“We are confident we can build everything up to ocean liners
and in fifty years time people will look back at boats of the
20th Century and they’ll say “where are the wings”?”
– Dr Robert Dane, CEO, Solar Sailor
Imagine a boat powered by the sun. Unlike the wind, which comes and goes with unpredictable ferocity, the sun makes a fairly easily scheduled appearance most days. Add wind power as a concentrated burst of energy when the sun doesn’t necessarily shine, and you’ve got a luxury ride. It simultaneously looks like a subway train and a transformer: it isn’t the lofty elegance of an old galleon, but it makes a fashion statement nonetheless!
The Sun Sailor has won numerous award for its intriguing design. It simply makes sense to marry the sun and sailing, and takes place under some of the least obstructed skies on earth. And there’s some big name support. The leader of the company is an ex-prime minister of Australia, and recently Solar Sailor was awarded a contract with the US navy developing unmanned vehicles.
Visit the Solar Sailor site here
It’s official: at least one city in the United States has finally ponied up for a wind powered station that will meet the entire city’s needs. Meet Rock Port, Missouri, poised to take that trophy home for America. Fortunately situated near a bluff and with a windy enough climate to sustain a projected 16 gigawatt hours of electricity per year, Missourans are about to get a healthy does of green in their power mix. Annual consumption has historically only been around 13 gigwatt hours, so that power company will also be able to sell power across the grid to other places, as well as to supply electrical power when winds are down. With this year’s tornado season as evidence, I don’t think that will be happening too often!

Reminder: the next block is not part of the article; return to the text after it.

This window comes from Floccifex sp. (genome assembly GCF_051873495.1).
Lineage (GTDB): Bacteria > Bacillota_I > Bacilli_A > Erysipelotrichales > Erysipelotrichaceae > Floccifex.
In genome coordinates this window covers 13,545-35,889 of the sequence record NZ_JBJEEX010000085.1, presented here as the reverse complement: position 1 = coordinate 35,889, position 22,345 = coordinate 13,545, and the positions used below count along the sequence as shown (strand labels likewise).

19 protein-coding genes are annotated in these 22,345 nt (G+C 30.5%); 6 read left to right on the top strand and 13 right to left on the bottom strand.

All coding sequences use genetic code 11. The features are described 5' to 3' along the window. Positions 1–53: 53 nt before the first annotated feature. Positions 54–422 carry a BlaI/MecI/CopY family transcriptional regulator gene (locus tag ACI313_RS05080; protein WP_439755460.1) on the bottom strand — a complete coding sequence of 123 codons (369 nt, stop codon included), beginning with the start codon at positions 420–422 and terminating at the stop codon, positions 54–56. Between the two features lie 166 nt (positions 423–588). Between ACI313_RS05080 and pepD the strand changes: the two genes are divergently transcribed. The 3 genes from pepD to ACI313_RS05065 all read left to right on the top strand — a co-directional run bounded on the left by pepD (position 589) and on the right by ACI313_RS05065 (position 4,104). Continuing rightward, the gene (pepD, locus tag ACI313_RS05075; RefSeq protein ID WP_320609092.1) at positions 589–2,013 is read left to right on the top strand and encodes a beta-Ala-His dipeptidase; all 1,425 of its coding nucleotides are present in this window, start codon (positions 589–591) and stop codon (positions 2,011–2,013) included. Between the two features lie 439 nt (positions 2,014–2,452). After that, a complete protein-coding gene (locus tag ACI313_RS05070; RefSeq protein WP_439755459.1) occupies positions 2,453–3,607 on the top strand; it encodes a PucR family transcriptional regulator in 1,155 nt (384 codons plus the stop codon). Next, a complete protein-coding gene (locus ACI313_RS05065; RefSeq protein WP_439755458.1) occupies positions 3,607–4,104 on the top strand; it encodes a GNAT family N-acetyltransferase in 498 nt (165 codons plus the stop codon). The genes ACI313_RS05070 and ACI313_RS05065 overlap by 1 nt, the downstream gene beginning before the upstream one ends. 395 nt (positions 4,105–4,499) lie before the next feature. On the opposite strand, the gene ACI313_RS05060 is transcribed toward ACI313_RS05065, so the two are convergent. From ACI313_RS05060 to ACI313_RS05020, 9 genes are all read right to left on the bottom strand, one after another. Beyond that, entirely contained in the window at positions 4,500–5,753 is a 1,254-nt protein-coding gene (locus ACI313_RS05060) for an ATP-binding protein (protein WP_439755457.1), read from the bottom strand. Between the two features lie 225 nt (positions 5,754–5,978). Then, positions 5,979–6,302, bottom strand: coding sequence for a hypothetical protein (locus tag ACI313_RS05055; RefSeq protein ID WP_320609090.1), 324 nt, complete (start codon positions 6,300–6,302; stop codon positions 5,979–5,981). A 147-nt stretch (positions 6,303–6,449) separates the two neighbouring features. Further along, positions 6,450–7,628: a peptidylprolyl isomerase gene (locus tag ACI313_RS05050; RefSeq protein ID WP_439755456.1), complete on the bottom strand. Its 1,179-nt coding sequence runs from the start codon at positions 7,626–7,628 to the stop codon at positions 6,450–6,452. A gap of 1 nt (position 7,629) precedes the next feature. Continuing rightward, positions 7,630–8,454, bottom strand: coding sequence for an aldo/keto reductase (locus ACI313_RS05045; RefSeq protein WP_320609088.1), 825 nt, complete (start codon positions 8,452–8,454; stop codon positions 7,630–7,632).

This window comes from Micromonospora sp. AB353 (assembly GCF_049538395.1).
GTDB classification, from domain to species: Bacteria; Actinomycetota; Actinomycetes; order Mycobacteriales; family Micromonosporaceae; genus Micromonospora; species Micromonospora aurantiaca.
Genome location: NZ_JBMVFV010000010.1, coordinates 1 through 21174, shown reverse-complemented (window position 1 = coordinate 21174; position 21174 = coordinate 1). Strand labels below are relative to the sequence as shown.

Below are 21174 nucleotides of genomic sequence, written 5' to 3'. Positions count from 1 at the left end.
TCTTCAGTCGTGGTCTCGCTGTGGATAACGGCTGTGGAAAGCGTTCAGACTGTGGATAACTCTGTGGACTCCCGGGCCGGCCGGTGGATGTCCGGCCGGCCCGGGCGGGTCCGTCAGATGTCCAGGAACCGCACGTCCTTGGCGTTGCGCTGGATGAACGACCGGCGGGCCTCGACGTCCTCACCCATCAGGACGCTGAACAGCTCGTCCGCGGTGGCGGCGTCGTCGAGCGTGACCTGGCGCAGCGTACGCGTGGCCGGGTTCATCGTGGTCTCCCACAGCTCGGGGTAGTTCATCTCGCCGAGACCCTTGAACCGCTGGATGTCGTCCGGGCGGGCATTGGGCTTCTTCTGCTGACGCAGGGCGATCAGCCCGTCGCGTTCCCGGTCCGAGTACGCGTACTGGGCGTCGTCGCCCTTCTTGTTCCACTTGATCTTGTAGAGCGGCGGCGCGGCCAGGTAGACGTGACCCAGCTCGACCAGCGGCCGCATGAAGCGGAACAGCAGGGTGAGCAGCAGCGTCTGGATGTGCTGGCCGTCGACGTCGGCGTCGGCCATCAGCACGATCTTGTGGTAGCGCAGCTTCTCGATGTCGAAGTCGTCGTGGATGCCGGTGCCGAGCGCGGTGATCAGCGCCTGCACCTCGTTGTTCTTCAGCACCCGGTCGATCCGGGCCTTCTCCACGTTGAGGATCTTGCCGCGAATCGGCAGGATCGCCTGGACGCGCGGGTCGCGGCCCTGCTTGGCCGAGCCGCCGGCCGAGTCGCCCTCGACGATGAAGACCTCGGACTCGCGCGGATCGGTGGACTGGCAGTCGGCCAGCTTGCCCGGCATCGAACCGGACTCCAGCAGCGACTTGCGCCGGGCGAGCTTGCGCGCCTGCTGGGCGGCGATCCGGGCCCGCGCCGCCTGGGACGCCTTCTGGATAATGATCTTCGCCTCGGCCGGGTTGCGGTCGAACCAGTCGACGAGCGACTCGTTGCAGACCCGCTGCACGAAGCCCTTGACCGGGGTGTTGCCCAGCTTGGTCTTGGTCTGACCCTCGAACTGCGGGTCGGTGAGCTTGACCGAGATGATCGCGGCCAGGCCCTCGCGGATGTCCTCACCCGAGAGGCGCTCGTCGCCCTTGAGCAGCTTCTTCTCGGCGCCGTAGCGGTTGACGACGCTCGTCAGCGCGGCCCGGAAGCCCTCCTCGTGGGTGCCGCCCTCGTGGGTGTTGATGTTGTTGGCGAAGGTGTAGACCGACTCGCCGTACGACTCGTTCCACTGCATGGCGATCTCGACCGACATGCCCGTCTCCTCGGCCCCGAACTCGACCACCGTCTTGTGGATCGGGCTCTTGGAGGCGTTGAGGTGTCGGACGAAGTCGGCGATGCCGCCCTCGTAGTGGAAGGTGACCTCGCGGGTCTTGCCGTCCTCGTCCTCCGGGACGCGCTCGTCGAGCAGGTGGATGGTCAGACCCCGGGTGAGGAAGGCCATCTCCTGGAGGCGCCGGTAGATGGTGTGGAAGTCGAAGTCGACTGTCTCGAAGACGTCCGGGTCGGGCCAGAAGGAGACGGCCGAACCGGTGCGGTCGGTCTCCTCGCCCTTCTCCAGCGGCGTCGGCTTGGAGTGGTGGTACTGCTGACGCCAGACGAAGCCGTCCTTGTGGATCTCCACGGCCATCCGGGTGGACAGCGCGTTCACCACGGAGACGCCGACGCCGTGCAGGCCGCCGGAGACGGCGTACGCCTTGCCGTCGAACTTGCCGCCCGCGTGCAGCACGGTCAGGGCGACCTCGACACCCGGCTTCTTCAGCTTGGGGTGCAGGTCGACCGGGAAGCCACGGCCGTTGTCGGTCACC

For more information, look up Loess Hill Wind Farm, the company pairing with the government to provide this service.
More Information on joining the BioTour here
If you’ve been looking for an inexpensive way to spend a week of vacation while still contributing to a great cause, how about taking part in BioTour’s journey across America? Biotour is a big school bus, converted to run on WVO (biodiesel) and solar energy. A rotating cast of characters pilot the bus across the country making presentations to school children and politicians alike about the importance of renewable energy in our lives. Along the way, crew members educate themselves about the deeds and processes of progressive companies and towns across the nation.
You can stay with the crew for up to a week for a suggested donation of $0-$100 dollars, a good CD of music to share, and some snacks for everyone. They aren’t running an alt-travel agency, so you’re signing up to be part of the crew, slinging grease and working on broken parts alongside everyone else. The past tour dates have included some impressive stops, and many interesting ones in between: it’s safe to say your week will be unlike any other that’s transpired in the past. So pack up your backpack and hit the greyhound station to meet them along they way for a week of french-fried country education and fun.